Jeff Sessions claims legal marijuana causes violent crime despite lack of evidence

Studies have found no correlation between the legalisation of marijuana and violent crime rates

Click to follow

Attorney General Jeff Sessions has claimed legal cannabis causes violent crime, despite a lack of evidence for his claim.

Mr Sessions said the Justice Department will try to adopt "responsible policies" for enforcement of federal anti-marijuana laws.

He added that he believes violence surrounds the sale and use of the drug in the US.

“I believe it’s an unhealthy practice, and current levels of THC in marijuana are very high compared to what they were a few years ago, and we’re seeing real violence around that,” the attorney general said.

“Experts are telling me there’s more violence around marijuana than one would think and there’s big money involved."

While stopping short of saying what he would do, Mr Sessions said he doesn't think America will be a better place with "more people smoking pot."

"I am definitely not a fan of expanded use of marijuana," he added. "But states, they can pass the laws they choose. I would just say, it does remain a violation of federal law to distribute marijuana throughout any place in the United States, whether a state legalises it or not." 

Studies have found no correlation between the legalisation of marijuana and violent crime rates.

However, law enforcement officials in states such as Colorado say drug traffickers have taken advantage of lax marijuana laws to hide in plain sight, illegally growing and shipping the drug across state lines, where it can sell for much higher.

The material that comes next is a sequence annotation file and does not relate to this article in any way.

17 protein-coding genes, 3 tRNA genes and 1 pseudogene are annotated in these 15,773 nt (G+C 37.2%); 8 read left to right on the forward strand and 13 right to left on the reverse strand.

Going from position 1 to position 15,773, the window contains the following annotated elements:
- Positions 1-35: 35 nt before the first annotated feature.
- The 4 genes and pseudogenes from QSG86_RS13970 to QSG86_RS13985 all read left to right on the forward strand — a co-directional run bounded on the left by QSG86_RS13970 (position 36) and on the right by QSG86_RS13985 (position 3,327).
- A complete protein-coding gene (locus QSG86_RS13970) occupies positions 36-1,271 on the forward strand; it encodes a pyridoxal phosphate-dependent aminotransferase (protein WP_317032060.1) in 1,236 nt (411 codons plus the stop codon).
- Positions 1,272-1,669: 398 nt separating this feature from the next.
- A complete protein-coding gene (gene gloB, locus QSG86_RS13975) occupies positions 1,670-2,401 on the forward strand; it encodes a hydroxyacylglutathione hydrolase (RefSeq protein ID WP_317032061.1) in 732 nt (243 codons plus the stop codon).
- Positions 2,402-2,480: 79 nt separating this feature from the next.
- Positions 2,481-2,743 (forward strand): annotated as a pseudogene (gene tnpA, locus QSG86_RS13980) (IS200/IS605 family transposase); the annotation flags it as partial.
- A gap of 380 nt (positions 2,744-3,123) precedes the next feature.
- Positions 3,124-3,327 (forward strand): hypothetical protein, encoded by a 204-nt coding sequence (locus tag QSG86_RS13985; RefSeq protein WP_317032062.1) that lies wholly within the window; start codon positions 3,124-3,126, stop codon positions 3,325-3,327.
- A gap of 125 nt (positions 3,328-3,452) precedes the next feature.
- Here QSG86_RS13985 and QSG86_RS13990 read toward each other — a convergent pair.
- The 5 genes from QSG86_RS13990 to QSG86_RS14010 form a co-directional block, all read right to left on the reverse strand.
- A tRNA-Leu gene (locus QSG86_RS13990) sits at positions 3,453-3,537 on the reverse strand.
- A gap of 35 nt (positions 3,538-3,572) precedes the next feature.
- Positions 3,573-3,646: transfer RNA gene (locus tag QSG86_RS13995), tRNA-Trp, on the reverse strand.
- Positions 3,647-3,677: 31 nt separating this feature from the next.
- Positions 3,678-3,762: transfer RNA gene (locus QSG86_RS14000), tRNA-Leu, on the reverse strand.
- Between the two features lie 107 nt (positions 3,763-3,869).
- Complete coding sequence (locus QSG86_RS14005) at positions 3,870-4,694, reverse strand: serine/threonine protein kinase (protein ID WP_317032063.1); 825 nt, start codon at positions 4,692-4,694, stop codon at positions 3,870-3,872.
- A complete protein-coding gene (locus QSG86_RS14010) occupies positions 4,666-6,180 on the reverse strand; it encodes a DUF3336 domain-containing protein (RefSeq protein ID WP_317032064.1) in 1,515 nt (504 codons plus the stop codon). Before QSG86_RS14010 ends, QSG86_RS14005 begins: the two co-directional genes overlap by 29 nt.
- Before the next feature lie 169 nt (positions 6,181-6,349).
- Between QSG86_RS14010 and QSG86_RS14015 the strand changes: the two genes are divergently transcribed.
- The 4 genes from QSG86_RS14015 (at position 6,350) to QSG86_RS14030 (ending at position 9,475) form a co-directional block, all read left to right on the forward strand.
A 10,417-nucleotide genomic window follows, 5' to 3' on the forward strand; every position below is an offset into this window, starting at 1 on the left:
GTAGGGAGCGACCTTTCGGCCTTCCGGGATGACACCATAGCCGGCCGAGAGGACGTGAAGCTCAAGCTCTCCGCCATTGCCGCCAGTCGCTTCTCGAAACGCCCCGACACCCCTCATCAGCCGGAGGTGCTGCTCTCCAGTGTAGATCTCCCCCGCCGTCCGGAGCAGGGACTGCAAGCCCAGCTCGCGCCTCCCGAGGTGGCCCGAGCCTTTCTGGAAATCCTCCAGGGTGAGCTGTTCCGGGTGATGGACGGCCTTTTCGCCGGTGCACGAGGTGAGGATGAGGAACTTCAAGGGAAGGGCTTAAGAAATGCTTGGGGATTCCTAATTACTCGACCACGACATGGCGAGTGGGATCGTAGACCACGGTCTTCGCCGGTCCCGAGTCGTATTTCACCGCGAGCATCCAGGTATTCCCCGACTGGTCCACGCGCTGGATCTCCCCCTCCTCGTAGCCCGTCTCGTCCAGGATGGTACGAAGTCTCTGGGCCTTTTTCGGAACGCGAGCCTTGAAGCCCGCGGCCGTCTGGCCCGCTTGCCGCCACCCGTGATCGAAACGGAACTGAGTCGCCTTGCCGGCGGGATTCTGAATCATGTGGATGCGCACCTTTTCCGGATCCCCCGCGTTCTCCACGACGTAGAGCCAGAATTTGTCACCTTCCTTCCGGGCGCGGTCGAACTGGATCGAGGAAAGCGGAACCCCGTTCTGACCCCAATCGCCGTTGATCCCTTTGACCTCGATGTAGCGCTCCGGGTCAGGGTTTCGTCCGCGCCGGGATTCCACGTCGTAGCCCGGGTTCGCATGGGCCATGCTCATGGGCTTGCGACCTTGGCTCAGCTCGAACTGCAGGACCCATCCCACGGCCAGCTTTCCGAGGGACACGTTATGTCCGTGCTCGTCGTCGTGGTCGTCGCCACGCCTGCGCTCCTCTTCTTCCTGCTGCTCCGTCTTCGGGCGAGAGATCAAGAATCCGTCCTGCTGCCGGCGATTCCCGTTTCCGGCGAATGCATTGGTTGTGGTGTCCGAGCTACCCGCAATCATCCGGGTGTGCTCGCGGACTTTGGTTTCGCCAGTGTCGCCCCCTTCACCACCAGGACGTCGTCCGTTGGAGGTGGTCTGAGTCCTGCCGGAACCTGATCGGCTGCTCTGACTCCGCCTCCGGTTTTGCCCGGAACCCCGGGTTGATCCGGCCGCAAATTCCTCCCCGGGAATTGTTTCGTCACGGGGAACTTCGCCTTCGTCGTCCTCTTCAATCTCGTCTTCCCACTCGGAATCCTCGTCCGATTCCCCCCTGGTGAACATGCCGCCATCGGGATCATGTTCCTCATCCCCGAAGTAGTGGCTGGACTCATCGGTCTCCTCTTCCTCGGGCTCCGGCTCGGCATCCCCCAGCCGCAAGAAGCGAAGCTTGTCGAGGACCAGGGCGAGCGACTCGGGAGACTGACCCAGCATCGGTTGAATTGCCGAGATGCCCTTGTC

Pot advocates say officials have exaggerated the problem. 

Hollywood sign changed to ‘Hollyweed' to promote cannabis legalisation

"You can't sue somebody for a drug debt," Mr Sessions said. "The only way to get your money is through strong-arm tactics, and violence tends to follow that."

His comments were in keeping with remarks made last week by White House spokesman Sean Spicer, who said the Justice Department would step up enforcement of federal law against recreational marijuana.

Eight states and the District of Columbia have legalised marijuana for recreational use.

The Justice Department has several options available should it decide to enforce the federal law, including filing lawsuits on the grounds that state laws regulating pot are unconstitutional because they are pre-empted by federal law. 

Mr Sessions said he met with Nebraska's attorney general, who sued Colorado for allegedly not keeping marijuana within its borders.

The lawsuit was dismissed by the US Supreme Court, but neighbouring states continue to gripe that Colorado and other pot-legal states have not done enough to keep the drug from crossing their borders.